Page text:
Being a podcast guest expert on other people’s podcasts is by far the best lead generation strategy and authority builder you can have for your business. And, it also increases your brand visibility–all in a span of a few hours. Clearly, it gives you so much bang for your buck!
In this guide, I’ll give you the information you’ll need to be the ideal podcast guest. You’ll also find reasons why you should appear on a podcast and how you can prepare for the interview. So let’s get right to it!
Why Should You Be a Podcast Guest?
Being a podcast guest is a fun and exciting experience, but it’s also a great way to grow your business and increase your visibility.
Here’s how a guest spot on a podcast interview can help you grow your business:
- By being a podcast guest, you instantly extend your circle of influence, tapping into other people’s audiences.
- You meet and network with new podcast hosts, creating new personal connections, and building more relationships and networks along the way.
- It provides you with content for your website to create organic traffic and boost your Google rankings.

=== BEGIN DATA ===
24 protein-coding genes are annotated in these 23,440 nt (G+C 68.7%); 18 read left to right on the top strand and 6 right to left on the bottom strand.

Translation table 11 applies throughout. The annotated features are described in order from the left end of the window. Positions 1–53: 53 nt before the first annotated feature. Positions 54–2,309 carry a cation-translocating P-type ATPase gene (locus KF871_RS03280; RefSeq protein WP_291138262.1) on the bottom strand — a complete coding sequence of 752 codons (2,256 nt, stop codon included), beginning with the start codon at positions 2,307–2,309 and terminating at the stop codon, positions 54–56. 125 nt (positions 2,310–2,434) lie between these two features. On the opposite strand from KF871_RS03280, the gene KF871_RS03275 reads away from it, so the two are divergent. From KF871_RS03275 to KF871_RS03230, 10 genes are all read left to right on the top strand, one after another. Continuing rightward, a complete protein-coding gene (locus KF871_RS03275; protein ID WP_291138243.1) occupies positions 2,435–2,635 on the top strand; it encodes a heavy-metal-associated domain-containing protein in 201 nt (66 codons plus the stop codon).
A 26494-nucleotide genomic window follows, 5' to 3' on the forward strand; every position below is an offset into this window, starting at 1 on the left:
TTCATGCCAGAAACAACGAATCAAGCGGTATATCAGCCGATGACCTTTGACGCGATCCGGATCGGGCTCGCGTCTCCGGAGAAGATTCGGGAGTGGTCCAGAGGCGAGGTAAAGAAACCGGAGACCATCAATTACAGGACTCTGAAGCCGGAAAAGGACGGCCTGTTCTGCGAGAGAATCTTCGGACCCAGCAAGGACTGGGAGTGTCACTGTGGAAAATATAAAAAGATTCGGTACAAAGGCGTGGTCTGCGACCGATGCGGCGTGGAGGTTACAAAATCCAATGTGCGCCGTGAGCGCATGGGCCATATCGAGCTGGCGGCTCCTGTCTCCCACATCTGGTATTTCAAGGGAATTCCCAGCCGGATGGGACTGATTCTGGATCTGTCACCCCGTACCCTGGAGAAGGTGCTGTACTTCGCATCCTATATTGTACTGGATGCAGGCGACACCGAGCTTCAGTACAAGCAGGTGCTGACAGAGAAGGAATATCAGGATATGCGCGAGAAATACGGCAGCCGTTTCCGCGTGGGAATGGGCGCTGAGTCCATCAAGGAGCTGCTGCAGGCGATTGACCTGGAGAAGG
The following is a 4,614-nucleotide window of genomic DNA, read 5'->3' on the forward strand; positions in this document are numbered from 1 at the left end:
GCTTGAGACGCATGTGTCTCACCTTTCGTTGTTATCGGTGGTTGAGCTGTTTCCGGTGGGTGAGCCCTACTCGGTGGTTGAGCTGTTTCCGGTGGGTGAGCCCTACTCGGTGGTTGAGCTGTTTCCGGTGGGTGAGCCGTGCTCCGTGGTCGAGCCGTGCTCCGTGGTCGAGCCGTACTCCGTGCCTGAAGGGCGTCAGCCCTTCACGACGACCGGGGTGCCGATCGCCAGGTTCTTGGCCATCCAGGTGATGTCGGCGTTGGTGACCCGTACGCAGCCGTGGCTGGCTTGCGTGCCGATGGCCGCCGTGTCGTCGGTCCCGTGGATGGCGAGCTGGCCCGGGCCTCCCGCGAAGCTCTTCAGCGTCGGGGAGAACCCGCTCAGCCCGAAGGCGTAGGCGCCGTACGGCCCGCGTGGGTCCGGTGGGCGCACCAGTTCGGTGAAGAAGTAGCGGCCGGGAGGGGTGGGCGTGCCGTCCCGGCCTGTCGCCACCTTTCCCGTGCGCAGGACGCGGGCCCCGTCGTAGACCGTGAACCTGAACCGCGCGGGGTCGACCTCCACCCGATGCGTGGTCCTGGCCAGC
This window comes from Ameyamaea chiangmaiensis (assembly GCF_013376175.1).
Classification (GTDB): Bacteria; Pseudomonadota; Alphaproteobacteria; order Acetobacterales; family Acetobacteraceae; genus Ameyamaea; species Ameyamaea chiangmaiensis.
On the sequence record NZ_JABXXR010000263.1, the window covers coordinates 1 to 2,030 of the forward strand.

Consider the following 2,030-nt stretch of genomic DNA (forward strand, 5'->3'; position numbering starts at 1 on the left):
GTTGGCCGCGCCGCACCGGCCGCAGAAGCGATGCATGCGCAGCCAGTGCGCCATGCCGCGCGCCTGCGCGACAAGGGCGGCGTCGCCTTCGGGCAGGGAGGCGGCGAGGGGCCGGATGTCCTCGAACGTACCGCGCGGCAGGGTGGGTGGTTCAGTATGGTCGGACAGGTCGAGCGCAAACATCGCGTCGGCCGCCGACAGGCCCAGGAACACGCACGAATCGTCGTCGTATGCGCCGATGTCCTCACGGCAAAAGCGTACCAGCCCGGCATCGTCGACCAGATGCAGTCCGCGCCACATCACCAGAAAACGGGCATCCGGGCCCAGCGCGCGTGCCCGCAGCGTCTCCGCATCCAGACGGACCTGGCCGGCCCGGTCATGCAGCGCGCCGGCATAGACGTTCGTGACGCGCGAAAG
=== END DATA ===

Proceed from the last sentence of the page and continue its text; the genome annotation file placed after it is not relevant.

- You build your credibility as listeners view you as THE Go-To Expert in your industry.
- You have an engaged audience listening to your message – over 50% of listeners tune in to the WHOLE episode!
- It takes less time and cost than blogging (hiring and keeping writers can run up those expenses).
- It’s content made easy that you can leverage and utilize manifolds after the podcast –it is easy to reuse and restructure into different formats (I’ll share more below).
- Think of the bragging rights when you land a guest spot on coveted podcasts.
- Opens doors to new opportunities like guesting on high-end podcasts, virtual summits, speaking at conferences and other joint venture gigs.
- And we can’t forget MORE LEADS. You get to share your lead magnet and pull people into your funnel to nurture and convert. In fact, lead acquisition is WAY less expensive than Facebook Ads. And what do more leads mean? You guessed it–more sales!
How fantastic for your ROI, right? Now, let’s discuss how you can become a podcast guest.
Securing a Spot as a Podcast Guest
If you don’t know any podcasters in your immediate circles, securing a guest spot on a podcast might be a bit difficult. Foremost, you’ll be called to improve your networking skills and connect with different podcasters.
Find the shows you would like to appear on as a podcast guest and contact the host with the perfect pitch. Your approach should convince the host that you can make a great episode together. You can also hire a podcast booking agency to do the pitching for you.